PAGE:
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NobleSniper, Here's what I heard about the cylinders blowing up, and yes I have seen a Walker with a repaired cylinder. OK, when they sent the walkers to the troops, they sent bullet molds with them. In 1847 the round ball was the predominant load. The conical, would have had a flat solid base like the top of a wadcutter, this would look like it matched the flat face of the cylinder when loaded. When the boys got the unusual conical poured, the thought was that the pointed end was to help position the bullet for loading. Dumb? I don't know, but what was totally dumb was that they weren't issued any instructions with the guns and molds.
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Old April 23, 2009, 09:39 PM   #1219
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I could see that happening
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Old April 23, 2009, 10:13 PM   #1220
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Look at the old bullets in post #1213.

They are reduced in diameter at the back. This served two purposes.

First the reduced diameter allowed the bullet to be started into the chamber straight.

Second If one was making paper cartridges the reduced shoulder gave you a place to cement (glue) the end of the paper tube.

Bullets, sometimes called "picket balls," were well known at the time, as they were often used in muzzle loading rifles and some single-shot pistols.

Without question, shooters of that day knew which was the front end of a bullet. In addition, the end of the bullet rammer was cupped to match the nose of the bullet. Think not? Well then go look at your own Walker.
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Old April 24, 2009, 12:05 AM   #1221
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Well, I can't even wear out one Walker, and I have tried to in years gone by.
I mean I have shot it a lot. I don't mean I abused it. It's laying close to me right now, loaded and capped all around and ready to go. Hey, what am I supposed to do? Holler "Hey! Wait a minute before you break in! I'vd got to put some caps on my Walker!" I'm afraid it dosen't work that way.
People are different I reckon, Lot's of them like to collect guns and hang them on the wall or whatever, hoping people will be impressed and all. (not down talking anyone here) To me a gun is a tool. I keep them clean and well blued to protect them from corrosion and whatnot but my guns work. Not too much anymore. Not like they used to. But my frame of mind is still the same and the guns stay ready to go. I don't have too many guns but I expect I'vd got more than I can ever wear out.
I have an indian friend (actually several of them here and there) who came by my place a few weeks ago. His rifle was broken and he needed to hunt for his family. I loaned him the money to buy a rifle. I don't even know what kind he got for sure, (don't give a damn; it's just a damned ol' gun) but I know that him and his wife and daughter showed up here a couple of hours ago; paid me the money they owed me and left me a big assed deer, already gutted and skinned and ready to cut up and cook. His wife told me (she know's I'vd got sort of a bad foot) that as long as I lived here I'd never have to hunt again unless I just wanted to. (but she know's I will)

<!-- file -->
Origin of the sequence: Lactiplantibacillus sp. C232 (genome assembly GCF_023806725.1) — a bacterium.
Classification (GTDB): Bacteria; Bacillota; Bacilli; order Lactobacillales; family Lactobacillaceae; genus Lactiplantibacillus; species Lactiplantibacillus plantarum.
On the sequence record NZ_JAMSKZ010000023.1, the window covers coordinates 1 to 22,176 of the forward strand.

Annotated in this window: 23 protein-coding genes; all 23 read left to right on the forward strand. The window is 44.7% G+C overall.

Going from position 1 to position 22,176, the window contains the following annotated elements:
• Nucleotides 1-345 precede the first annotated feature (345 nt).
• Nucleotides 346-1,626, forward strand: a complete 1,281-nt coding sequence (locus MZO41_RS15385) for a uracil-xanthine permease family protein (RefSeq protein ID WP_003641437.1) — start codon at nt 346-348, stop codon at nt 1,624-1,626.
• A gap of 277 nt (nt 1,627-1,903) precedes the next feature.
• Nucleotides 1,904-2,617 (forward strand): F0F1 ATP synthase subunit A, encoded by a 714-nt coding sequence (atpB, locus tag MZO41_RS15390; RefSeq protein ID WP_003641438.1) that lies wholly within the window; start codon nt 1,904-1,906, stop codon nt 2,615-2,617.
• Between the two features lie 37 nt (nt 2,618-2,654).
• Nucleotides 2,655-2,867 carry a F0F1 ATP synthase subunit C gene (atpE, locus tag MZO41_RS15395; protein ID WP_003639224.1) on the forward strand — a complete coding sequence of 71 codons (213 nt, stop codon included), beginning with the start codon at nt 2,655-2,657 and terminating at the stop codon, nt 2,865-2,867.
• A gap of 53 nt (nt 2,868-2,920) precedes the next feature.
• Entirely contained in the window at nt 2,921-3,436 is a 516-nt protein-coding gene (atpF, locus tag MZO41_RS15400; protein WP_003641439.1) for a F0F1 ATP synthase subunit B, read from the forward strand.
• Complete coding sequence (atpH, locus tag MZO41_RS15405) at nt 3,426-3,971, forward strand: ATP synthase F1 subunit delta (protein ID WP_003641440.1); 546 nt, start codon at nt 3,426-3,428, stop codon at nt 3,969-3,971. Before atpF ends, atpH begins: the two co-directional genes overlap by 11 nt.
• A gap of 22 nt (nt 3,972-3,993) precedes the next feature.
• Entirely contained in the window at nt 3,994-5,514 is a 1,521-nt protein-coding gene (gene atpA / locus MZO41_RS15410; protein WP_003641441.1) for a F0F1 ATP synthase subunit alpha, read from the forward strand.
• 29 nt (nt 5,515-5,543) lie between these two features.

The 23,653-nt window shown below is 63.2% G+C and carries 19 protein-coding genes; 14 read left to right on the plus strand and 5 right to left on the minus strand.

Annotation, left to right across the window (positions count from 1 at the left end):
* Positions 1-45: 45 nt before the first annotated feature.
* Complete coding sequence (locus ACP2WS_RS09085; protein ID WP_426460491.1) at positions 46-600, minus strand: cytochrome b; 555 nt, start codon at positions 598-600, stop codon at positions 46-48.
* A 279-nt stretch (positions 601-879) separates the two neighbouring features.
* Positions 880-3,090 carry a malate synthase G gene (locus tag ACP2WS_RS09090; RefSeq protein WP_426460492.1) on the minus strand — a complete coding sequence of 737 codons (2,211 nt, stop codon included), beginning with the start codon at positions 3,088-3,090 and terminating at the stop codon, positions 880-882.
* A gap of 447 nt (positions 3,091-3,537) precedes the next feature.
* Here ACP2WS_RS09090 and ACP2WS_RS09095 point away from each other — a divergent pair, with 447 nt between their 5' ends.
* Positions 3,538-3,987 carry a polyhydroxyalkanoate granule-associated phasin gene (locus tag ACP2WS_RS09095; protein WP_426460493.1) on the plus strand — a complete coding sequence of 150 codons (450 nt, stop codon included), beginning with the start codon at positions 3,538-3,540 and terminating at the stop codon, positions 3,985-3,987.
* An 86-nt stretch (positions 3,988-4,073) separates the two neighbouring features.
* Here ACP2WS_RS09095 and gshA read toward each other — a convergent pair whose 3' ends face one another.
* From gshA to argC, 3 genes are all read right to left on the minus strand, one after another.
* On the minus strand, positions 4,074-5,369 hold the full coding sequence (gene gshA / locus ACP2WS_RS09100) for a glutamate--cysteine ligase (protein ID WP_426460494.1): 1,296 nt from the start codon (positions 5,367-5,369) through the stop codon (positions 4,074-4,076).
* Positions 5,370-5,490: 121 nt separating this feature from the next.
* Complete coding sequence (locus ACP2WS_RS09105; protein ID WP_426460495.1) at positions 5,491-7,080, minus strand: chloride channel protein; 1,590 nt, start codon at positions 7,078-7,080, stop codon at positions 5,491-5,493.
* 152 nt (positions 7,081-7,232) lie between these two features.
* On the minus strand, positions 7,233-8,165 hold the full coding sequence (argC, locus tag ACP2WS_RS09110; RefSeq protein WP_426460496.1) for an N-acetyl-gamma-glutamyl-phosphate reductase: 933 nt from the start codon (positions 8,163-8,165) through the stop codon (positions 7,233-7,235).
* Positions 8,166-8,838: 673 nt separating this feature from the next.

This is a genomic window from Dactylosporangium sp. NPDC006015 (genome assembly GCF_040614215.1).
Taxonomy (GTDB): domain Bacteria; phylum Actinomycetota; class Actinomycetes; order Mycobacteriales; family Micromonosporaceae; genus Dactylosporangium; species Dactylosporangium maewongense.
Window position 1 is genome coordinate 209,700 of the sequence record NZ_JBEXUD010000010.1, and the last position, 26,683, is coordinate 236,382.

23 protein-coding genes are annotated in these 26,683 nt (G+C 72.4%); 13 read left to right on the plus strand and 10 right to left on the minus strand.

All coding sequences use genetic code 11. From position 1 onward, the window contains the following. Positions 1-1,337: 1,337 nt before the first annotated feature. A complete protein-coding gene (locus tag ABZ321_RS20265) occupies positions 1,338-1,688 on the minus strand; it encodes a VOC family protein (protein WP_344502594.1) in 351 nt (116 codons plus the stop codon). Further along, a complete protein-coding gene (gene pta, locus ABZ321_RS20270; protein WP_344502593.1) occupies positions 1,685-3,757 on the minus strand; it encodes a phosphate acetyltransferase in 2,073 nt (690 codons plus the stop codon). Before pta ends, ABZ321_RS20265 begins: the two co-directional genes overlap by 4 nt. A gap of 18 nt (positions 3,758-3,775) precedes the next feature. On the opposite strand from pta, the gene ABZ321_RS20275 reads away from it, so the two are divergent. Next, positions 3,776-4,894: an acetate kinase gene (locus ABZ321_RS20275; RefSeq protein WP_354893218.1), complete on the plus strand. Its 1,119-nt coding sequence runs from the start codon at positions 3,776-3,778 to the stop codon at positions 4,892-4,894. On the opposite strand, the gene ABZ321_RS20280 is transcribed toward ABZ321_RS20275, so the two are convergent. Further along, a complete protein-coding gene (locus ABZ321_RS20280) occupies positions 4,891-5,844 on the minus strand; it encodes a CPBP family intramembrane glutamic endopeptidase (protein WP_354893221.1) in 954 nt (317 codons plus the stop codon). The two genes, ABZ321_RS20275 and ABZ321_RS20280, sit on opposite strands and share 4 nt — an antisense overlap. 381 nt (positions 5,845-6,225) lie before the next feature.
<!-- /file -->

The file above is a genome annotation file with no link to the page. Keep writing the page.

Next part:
Now..That's what a gun is for. That and to protect your ass when something (four legged or two legged or crawling on it's belly or flying through the air) present's a clear and present danger. (maybe to start a fire sometimes if you're in a bad bind or just to have close to you because it bring's a little comfort and peace of mind)
But that hanging on a wall stuff, or just liking to show off to people, that may be good for some folks but it sure as hell dosen't impress me.
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Old April 24, 2009, 12:12 AM   #1222
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Yes Sir...... a unloaded firearm is a paper weight
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Old April 24, 2009, 12:14 AM   #1223
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Stan I might point out that was a real nice thing you did. Got alot of respect for that
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Old April 24, 2009, 09:21 AM   #1224
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Does anyone know of a dealer with a Uberti walker in stock, I have checked with most,Midway,Dixie, Taylor's etc. and none in stock,thanks, Willie
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Old April 24, 2009, 09:37 AM   #1225
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Call Cabela's, 1-800-237-4444....